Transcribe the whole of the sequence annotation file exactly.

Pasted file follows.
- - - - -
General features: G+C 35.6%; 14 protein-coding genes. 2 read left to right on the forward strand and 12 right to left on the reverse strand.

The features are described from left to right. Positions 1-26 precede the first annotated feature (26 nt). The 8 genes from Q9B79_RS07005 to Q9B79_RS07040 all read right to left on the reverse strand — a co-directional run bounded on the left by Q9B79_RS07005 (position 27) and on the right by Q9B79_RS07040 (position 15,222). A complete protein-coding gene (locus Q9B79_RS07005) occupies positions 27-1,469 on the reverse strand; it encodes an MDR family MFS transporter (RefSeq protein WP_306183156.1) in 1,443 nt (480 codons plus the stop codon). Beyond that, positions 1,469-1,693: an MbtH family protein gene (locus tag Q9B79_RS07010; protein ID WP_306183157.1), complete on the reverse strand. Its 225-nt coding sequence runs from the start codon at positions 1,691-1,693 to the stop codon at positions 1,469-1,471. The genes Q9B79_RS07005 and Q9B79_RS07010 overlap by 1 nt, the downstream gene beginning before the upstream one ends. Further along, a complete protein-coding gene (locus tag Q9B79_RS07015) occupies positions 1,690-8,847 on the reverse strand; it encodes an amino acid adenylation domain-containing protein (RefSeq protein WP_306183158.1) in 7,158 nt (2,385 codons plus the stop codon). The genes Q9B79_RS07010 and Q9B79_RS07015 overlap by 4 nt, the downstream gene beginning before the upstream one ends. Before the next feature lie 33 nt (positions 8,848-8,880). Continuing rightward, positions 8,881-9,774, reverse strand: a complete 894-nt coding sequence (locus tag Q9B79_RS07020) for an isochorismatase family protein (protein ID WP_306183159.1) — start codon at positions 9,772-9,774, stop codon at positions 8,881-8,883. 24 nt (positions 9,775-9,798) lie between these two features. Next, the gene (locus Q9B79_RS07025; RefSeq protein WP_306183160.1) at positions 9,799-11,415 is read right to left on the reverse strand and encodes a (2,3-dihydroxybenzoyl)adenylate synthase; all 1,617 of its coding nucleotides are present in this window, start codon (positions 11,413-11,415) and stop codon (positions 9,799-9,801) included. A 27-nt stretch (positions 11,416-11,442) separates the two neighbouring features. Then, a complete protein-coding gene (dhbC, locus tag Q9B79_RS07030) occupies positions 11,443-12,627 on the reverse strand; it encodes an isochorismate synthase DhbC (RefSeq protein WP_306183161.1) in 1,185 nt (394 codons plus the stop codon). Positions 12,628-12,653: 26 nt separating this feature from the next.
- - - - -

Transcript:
General features: G+C 35.6%; 14 protein-coding genes. 2 read left to right on the forward strand and 12 right to left on the reverse strand.

The features are described from left to right. Positions 1-26 precede the first annotated feature (26 nt). The 8 genes from Q9B79_RS07005 to Q9B79_RS07040 all read right to left on the reverse strand — a co-directional run bounded on the left by Q9B79_RS07005 (position 27) and on the right by Q9B79_RS07040 (position 15,222). A complete protein-coding gene (locus Q9B79_RS07005) occupies positions 27-1,469 on the reverse strand; it encodes an MDR family MFS transporter (RefSeq protein WP_306183156.1) in 1,443 nt (480 codons plus the stop codon). Beyond that, positions 1,469-1,693: an MbtH family protein gene (locus tag Q9B79_RS07010; protein ID WP_306183157.1), complete on the reverse strand. Its 225-nt coding sequence runs from the start codon at positions 1,691-1,693 to the stop codon at positions 1,469-1,471. The genes Q9B79_RS07005 and Q9B79_RS07010 overlap by 1 nt, the downstream gene beginning before the upstream one ends. Further along, a complete protein-coding gene (locus tag Q9B79_RS07015) occupies positions 1,690-8,847 on the reverse strand; it encodes an amino acid adenylation domain-containing protein (RefSeq protein WP_306183158.1) in 7,158 nt (2,385 codons plus the stop codon). The genes Q9B79_RS07010 and Q9B79_RS07015 overlap by 4 nt, the downstream gene beginning before the upstream one ends. Before the next feature lie 33 nt (positions 8,848-8,880). Continuing rightward, positions 8,881-9,774, reverse strand: a complete 894-nt coding sequence (locus tag Q9B79_RS07020) for an isochorismatase family protein (protein ID WP_306183159.1) — start codon at positions 9,772-9,774, stop codon at positions 8,881-8,883. 24 nt (positions 9,775-9,798) lie between these two features. Next, the gene (locus Q9B79_RS07025; RefSeq protein WP_306183160.1) at positions 9,799-11,415 is read right to left on the reverse strand and encodes a (2,3-dihydroxybenzoyl)adenylate synthase; all 1,617 of its coding nucleotides are present in this window, start codon (positions 11,413-11,415) and stop codon (positions 9,799-9,801) included. A 27-nt stretch (positions 11,416-11,442) separates the two neighbouring features. Then, a complete protein-coding gene (dhbC, locus tag Q9B79_RS07030) occupies positions 11,443-12,627 on the reverse strand; it encodes an isochorismate synthase DhbC (RefSeq protein WP_306183161.1) in 1,185 nt (394 codons plus the stop codon). Positions 12,628-12,653: 26 nt separating this feature from the next.